Property Inspections Crucial Step in Disaster Recovery Process

November 30, 2005

As Louisiana residents begin rebuilding, property inspections will become a common occurrence. The U.S. Department of Homeland Security’s Federal Emergency Management Agency (FEMA) and the Louisiana Office of Homeland Security and Emergency Preparedness remind residents inspections are a necessity, not a luxury.

Safety remains the most important reason for an inspection; however property inspections are necessary to determine eligibility for disaster assistance. Specific steps are required to begin the property inspection process. Registering with FEMA triggers a series of actions leading to an inspection of your property by a FEMA contract inspector.

Once registered, homeowners and renters referred to the housing program should hear from an inspector within 30 days after filing for assistance. The inspectors will schedule an inspection appointment with applicant. If an applicant has evacuated from his/her home and is unable to meet an inspector at the property, arrangements can be made for someone else to accompany the inspector—a friend or relative 18 years of age or older, or a FEMA Authorized Agent.

Inspections are conducted by companies under contract to the government and all FEMA representatives carry photo I.D. Never give information to someone without seeing an official I.D. If in doubt, call the FEMA Helpline. A FEMA inspector simply verifies and documents damages and does not make decisions about any benefits you may receive.

There is no charge for official inspections. Homeowners should show proof of ownership. Homeowners and renters should be able to prove occupancy. If insurance papers are available, residents should show them to the inspector.

The FEMA inspection process should include a complete overview for structural damage of the building. The inspector will look at the foundation, roof, flooring, drywall and ceilings of the structure. The heating, cooling, plumbing and electrical systems will also be reviewed. The inspector will create a record of all disaster related damages. A survey of damaged personal property, clothing and automobiles may also be conducted.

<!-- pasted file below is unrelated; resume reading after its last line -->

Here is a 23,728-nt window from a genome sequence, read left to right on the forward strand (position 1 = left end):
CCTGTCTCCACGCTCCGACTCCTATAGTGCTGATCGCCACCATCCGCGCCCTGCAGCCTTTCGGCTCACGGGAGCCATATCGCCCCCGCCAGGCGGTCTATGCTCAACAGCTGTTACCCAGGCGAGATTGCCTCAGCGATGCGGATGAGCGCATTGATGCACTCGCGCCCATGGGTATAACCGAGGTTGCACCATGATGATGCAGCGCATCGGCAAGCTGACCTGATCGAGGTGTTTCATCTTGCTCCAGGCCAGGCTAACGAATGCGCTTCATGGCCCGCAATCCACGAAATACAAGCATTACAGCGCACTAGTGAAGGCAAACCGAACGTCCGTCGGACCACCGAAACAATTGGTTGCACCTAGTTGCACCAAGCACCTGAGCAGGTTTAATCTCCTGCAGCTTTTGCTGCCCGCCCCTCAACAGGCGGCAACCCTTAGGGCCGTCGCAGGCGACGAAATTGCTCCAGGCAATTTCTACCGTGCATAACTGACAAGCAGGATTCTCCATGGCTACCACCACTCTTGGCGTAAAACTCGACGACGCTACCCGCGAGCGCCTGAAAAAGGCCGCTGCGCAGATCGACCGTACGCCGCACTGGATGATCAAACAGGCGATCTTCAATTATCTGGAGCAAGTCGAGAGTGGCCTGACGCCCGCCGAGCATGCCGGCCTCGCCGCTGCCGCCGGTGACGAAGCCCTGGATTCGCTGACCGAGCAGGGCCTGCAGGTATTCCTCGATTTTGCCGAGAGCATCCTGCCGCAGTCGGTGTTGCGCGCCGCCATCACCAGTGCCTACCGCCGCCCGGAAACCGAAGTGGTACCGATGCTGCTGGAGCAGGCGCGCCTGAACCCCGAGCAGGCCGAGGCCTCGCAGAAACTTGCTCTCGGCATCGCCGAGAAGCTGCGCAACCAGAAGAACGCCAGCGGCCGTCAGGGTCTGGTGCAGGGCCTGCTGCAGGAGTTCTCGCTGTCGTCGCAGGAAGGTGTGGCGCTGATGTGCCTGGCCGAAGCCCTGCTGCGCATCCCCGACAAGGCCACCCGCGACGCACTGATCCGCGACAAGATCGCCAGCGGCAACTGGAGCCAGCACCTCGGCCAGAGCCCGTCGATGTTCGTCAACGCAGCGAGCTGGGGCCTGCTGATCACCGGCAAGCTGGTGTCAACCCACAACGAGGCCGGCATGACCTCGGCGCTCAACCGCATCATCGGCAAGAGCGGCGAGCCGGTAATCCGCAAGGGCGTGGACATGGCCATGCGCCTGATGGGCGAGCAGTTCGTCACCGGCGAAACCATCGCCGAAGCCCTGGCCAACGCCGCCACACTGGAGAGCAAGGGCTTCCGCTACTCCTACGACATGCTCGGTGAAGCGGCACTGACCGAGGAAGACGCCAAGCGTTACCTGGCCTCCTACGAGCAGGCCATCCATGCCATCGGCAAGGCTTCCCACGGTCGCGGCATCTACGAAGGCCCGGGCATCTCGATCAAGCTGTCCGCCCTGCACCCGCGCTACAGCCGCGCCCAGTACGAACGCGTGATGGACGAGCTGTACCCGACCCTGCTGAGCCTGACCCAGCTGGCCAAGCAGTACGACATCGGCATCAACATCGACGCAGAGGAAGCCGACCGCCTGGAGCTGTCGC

More than one inspection may be required, depending on the type of aid under consideration. The U.S. Small Business Administration may require its own inspection before issuing a low-interest loan. Other organizations such as the American Red Cross may make their own inspections.

Many localities require plans be approved prior to construction. Once reconstruction begins, the owner must use local building codes as a construction guide. As building construction progresses, inspectors will survey the new construction to assure it meets standards. In some cases, building repairs must also be inspected. These continual reviews help assure construction is up to safety codes and in some cases in compliance with any flood zone safety requirements.

Victims of Hurricanes Katrina and Rita in Alabama, Louisiana, Mississippi and Texas have until Jan. 11, 2006 to register for assistance. The toll-free Helpline registration number is 1-800-621-FEMA (3362), or (TTY) 1-800-462-7585 for the hearing- and speech-impaired. Applicants also can file on the FEMA Web site at It is important for the applicant to provide current contact phone numbers so a FEMA inspector can schedule an appointment. Those already registered should update contact information by calling the Helpline.

It is not necessary to wait for an insurance settlement to apply for assistance. However, it is possible an applicant will not receive an inspection until an insurance settlement has been received by FEMA.

Property owners who suspect fraud should contact local law enforcement authorities or the Homeland Security fraud line at 1-800-323-8603.

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